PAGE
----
Mortgage affordability ‘could be worse than pre-2008’

Mortgage affordability ‘could be worse than pre-2008’

Mortgage affordability “could be worse” now than it was before the great financial crash in 2008, despite lenders having underwritten loans at a “higher quality” since then.

In a note sent by Morgan Stanley yesterday (October 24), analysts said UK mortgage repricing to around 6 per cent rates, versus back books with deals of around 2 per cent, is a “significant reset” for both banks and borrowers.

“Given short fixed-rate periods, 35-40 per cent of UK mortgages may see higher rates in the next 12 months,” said Morgan Stanley’s chief cross-asset strategist, Andrew Sheets.

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“With higher utility bills, a 6 per cent mortgage rate could mean that 30-40 per cent of UK households struggle to pay their mortgage.”

Some 30 per cent of households with the lowest income make up around 5 per cent of UK lenders’ mortgage books, according to Morgan Stanley.

Sheets added: “That said, we think that mortgage underwriting was of significantly higher quality than pre-great financial crash.”

The average interest rates on two and five-year fixed mortgages are both over 6 per cent, according to Moneyfacts.

Some lenders have, however, started to lower their rates. Yesterday, Coventry Building Society and HSBC notified brokers of rate cuts. 

The price of natural gas has also fallen sharply today across Europe, which could have a knock on effect for electricity prices and inflation - both of which have been placing significant pressure on UK households.

Yesterday, Rishi Sunak became the next prime minister and has been tasked with leading the Tory party back to stability, after becoming the third MP to take up the top role since Boris Johnson was elected in 2019.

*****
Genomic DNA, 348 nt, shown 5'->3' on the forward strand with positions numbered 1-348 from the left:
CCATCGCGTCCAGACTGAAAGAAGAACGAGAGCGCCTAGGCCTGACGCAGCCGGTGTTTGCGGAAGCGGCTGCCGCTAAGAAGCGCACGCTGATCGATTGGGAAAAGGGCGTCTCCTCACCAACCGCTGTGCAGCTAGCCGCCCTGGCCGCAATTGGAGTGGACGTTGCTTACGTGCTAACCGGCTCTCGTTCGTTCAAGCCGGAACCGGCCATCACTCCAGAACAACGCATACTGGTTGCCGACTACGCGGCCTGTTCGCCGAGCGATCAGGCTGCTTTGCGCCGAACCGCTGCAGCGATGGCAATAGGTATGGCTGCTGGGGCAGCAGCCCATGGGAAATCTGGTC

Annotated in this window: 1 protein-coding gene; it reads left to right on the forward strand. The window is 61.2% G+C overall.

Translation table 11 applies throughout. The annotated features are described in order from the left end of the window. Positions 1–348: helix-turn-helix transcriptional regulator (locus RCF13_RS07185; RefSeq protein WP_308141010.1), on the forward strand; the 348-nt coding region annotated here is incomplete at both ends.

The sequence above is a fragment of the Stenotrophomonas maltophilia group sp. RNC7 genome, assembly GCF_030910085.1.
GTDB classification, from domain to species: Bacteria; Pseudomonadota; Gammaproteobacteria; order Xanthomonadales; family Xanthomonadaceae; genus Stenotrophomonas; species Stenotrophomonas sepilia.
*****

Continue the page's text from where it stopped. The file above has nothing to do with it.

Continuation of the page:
His predecessor, Liz Truss, lasted 44 days - a period during which the pound crashed and rates spiralled in reaction to sweeping tax cuts which were later scrapped.

“A new prime minister for the UK is incoming,” said Sheets.

“But we think the fiscal course is already changed. A recession awaits, and we forecast the BoE to hike much less than markets next year as growth slows.

Dips in affordability already set in

First-time buyers have already seen the amount they can borrow dip by as much as 30 per cent in the year-to-date, as banks have tightened their mortgage affordability calculators in the face of what have been rapidly rising rates.

With interest rate repayments increasingly eating into borrowers’ monthly incomes, lenders have become more cautious as to the maximum amounts of what they will or will not lend.

Managing director of Visionary Finance, Hiten Ganatra, conducted some internal analysis of buyers who his firm facilitated mortgages for in January, and then re-ran their affordability calculations in September. 

The results showed a drop in max lending of between 24 and 30 per cent.

This means a £100,000 loan secured with the same level of income in January shrank to between £70,000 and £76,000 in September.